Plans to create an additional affordability test for medicines available on the NHS have been labelled ‘unacceptable’ by charities and politicians.
The National Institute for Health and Care Excellence (NICE) recently consulted on plans to delay the introduction of new drugs that cost NHS England more than £20 million a year. The restrictions are likely to be enforced next month, a NICE announcement has revealed.
Sarah Woolnough, Cancer Research UK’s executive director of policy and information, said the move was unacceptable, and that cancer patients could die as a result of the change.
“If NICE thinks a cancer treatment is clinically effective and represents value for money, then patients should receive it without delay,” she added.
NICE bases its approval on a measure which looks at years of good quality of life added by a drug. It usually approves drugs which cost less than £30,000 for each additional year of quality life.
But the new plans would create an extra hurdle, which is estimated would affect 1 in 5 new medicines across all diseases.
“A system that could add up to a three year delay before patients can access treatments deemed clinically and cost effective is unacceptable,” said Woolnough. “Cancer patients may lose their lives whilst they wait.”
The additional barrier will disproportionately affect diseases with large numbers of patients, such as breast and lung cancer.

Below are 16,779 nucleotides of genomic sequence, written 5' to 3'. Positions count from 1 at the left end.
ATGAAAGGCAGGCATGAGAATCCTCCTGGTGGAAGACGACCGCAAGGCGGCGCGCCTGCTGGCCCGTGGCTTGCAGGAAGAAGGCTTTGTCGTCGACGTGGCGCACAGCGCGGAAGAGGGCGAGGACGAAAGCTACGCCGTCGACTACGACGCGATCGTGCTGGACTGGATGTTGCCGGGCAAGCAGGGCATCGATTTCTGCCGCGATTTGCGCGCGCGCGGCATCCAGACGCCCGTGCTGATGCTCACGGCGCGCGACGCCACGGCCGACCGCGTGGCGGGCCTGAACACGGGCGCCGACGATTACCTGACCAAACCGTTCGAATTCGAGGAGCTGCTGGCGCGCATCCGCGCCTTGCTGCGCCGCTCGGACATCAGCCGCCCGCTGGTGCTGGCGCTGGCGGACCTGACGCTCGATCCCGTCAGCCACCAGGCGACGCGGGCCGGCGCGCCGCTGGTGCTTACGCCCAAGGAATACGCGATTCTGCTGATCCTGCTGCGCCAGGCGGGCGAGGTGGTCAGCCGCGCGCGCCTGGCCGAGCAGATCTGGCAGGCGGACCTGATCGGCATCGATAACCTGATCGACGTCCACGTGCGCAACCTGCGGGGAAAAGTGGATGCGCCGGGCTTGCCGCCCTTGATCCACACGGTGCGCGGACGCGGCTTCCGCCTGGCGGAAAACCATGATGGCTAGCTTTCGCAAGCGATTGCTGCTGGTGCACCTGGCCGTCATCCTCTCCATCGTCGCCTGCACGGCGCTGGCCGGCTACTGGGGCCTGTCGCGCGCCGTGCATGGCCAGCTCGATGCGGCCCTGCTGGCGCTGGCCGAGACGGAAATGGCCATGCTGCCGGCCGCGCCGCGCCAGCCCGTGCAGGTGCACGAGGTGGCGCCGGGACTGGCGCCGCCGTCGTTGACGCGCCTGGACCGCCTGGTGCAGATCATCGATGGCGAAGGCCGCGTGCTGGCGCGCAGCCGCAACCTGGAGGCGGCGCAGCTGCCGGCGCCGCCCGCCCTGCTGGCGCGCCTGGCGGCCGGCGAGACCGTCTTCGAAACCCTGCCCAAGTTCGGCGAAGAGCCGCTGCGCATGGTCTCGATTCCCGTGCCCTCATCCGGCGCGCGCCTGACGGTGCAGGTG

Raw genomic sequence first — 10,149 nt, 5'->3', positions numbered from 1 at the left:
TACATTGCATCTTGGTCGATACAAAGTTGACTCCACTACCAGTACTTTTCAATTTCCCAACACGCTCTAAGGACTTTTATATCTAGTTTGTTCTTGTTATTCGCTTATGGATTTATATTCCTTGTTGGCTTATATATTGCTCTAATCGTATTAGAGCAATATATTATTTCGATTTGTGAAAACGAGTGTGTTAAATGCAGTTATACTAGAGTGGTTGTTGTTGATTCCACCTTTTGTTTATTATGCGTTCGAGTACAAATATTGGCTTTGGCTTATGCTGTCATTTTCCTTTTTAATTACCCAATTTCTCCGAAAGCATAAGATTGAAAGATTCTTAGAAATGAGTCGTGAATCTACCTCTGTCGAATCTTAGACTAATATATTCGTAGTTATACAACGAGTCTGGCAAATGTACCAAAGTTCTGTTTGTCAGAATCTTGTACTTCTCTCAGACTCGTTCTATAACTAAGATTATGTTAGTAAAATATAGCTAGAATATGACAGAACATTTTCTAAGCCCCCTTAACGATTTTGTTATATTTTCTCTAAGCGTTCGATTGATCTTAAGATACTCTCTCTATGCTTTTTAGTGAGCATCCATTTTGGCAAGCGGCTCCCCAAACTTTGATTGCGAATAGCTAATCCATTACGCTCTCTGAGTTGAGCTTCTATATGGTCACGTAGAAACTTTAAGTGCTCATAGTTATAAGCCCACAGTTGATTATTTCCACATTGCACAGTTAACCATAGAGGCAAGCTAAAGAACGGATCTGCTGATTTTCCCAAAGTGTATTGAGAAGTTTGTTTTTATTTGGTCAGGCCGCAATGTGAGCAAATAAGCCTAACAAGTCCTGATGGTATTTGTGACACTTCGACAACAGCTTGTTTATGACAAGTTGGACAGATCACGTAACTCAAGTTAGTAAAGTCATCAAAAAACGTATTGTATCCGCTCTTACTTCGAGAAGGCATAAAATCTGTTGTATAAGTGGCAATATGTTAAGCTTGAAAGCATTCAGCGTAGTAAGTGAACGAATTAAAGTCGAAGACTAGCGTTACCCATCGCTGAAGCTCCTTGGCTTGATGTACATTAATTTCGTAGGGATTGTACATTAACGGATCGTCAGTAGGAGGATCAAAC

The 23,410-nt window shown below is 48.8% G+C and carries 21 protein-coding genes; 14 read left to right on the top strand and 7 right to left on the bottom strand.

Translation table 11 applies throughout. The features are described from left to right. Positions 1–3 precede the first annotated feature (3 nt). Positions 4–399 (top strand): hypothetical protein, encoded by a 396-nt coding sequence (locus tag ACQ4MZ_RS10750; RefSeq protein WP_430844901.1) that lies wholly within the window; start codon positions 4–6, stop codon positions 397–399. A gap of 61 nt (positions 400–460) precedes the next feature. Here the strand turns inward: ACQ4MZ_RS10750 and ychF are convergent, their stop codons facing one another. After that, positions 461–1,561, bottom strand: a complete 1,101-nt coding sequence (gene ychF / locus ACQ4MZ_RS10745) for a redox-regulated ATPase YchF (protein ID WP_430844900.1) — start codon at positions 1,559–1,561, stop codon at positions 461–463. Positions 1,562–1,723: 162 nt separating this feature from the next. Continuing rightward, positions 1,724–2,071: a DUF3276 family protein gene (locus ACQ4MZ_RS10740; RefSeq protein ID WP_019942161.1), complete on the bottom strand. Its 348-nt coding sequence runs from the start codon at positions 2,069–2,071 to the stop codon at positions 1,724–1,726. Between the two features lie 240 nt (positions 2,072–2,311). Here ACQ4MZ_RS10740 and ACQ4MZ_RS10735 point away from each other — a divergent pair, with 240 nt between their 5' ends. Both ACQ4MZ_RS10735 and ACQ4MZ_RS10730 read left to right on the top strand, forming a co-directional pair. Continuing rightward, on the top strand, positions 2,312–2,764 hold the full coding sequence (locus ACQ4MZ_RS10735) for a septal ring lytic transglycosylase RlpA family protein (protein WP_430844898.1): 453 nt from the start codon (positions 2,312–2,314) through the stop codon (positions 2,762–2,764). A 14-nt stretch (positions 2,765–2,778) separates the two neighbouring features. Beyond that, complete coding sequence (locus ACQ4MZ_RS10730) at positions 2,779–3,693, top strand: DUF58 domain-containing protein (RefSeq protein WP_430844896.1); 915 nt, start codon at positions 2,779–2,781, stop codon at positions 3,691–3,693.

As there are tens of thousands of patient diagnosed with each of those cancers in the UK each year, the £20 million threshold could be passed rapidly for most treatments.
“We need to decide whether we want a world class health system in the UK, and if so we need to pay for it,” Woolnough added.
The threshold will include treatments for patients at the end of their lives, where a lack of treatment will be felt most.
There are also concerns that this new obstacle would increase uncertainty in the life sciences sector as the UK prepares to leave the EU.
The proposals have been seen as a disincentive for those in the sector developing medicines to bring to the UK market in case those medicines are then subject to delays.
Some diseases with few or no treatment options but high numbers of patients, such as dementia, might also lose out.
Woolnough added that manufacturers should be encouraged to price drugs responsibly and that she hoped that the Government will reconsider the barrier’s introduction, “otherwise it will be patients, their families and carers who could pay the heaviest price.”
NHS England’s acting director for specialised commissioning, John Stewart, said: “These are not easy decisions, but we are committed to working closely with companies that are willing to price their products responsibly